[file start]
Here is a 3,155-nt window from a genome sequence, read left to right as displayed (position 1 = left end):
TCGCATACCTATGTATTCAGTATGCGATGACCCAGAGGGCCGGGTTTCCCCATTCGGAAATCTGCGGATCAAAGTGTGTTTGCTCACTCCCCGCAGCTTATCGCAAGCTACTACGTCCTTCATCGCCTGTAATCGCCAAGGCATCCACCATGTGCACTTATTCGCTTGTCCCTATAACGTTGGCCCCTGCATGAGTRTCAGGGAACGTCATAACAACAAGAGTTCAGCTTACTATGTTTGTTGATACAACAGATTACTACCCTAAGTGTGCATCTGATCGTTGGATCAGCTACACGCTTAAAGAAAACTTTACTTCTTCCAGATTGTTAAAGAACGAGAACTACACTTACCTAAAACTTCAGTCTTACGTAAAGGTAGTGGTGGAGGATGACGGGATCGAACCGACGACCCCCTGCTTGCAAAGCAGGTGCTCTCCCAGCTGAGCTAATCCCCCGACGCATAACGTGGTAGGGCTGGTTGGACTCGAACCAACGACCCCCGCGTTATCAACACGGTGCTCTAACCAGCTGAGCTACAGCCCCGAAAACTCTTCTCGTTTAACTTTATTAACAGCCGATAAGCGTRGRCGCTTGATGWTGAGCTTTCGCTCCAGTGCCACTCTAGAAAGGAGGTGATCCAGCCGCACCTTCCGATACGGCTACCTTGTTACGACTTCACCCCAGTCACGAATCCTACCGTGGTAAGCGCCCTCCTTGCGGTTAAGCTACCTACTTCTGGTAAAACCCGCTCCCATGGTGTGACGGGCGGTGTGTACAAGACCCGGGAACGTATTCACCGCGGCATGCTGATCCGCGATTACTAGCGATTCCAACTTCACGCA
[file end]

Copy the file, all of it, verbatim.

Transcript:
Here is a 3,155-nt window from a genome sequence, read left to right as displayed (position 1 = left end):
TCGCATACCTATGTATTCAGTATGCGATGACCCAGAGGGCCGGGTTTCCCCATTCGGAAATCTGCGGATCAAAGTGTGTTTGCTCACTCCCCGCAGCTTATCGCAAGCTACTACGTCCTTCATCGCCTGTAATCGCCAAGGCATCCACCATGTGCACTTATTCGCTTGTCCCTATAACGTTGGCCCCTGCATGAGTRTCAGGGAACGTCATAACAACAAGAGTTCAGCTTACTATGTTTGTTGATACAACAGATTACTACCCTAAGTGTGCATCTGATCGTTGGATCAGCTACACGCTTAAAGAAAACTTTACTTCTTCCAGATTGTTAAAGAACGAGAACTACACTTACCTAAAACTTCAGTCTTACGTAAAGGTAGTGGTGGAGGATGACGGGATCGAACCGACGACCCCCTGCTTGCAAAGCAGGTGCTCTCCCAGCTGAGCTAATCCCCCGACGCATAACGTGGTAGGGCTGGTTGGACTCGAACCAACGACCCCCGCGTTATCAACACGGTGCTCTAACCAGCTGAGCTACAGCCCCGAAAACTCTTCTCGTTTAACTTTATTAACAGCCGATAAGCGTRGRCGCTTGATGWTGAGCTTTCGCTCCAGTGCCACTCTAGAAAGGAGGTGATCCAGCCGCACCTTCCGATACGGCTACCTTGTTACGACTTCACCCCAGTCACGAATCCTACCGTGGTAAGCGCCCTCCTTGCGGTTAAGCTACCTACTTCTGGTAAAACCCGCTCCCATGGTGTGACGGGCGGTGTGTACAAGACCCGGGAACGTATTCACCGCGGCATGCTGATCCGCGATTACTAGCGATTCCAACTTCACGCA